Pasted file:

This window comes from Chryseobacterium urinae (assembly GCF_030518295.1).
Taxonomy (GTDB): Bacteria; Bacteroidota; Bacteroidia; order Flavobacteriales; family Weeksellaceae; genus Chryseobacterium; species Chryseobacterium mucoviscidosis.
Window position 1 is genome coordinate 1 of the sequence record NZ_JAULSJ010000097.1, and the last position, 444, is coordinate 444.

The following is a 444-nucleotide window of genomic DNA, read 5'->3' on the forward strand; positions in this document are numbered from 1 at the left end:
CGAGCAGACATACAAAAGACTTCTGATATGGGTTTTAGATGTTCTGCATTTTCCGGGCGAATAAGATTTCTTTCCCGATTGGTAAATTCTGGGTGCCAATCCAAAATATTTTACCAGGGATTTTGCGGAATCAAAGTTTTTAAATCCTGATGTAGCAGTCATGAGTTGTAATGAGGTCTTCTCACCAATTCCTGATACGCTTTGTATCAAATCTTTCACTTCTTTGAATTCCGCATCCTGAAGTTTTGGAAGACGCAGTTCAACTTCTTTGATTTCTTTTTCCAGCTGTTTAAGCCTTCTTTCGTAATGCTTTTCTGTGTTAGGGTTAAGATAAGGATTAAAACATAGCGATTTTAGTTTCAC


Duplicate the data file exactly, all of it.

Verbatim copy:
This window comes from Chryseobacterium urinae (assembly GCF_030518295.1).
Taxonomy (GTDB): Bacteria; Bacteroidota; Bacteroidia; order Flavobacteriales; family Weeksellaceae; genus Chryseobacterium; species Chryseobacterium mucoviscidosis.
Window position 1 is genome coordinate 1 of the sequence record NZ_JAULSJ010000097.1, and the last position, 444, is coordinate 444.

The following is a 444-nucleotide window of genomic DNA, read 5'->3' on the forward strand; positions in this document are numbered from 1 at the left end:
CGAGCAGACATACAAAAGACTTCTGATATGGGTTTTAGATGTTCTGCATTTTCCGGGCGAATAAGATTTCTTTCCCGATTGGTAAATTCTGGGTGCCAATCCAAAATATTTTACCAGGGATTTTGCGGAATCAAAGTTTTTAAATCCTGATGTAGCAGTCATGAGTTGTAATGAGGTCTTCTCACCAATTCCTGATACGCTTTGTATCAAATCTTTCACTTCTTTGAATTCCGCATCCTGAAGTTTTGGAAGACGCAGTTCAACTTCTTTGATTTCTTTTTCCAGCTGTTTAAGCCTTCTTTCGTAATGCTTTTCTGTGTTAGGGTTAAGATAAGGATTAAAACATAGCGATTTTAGTTTCAC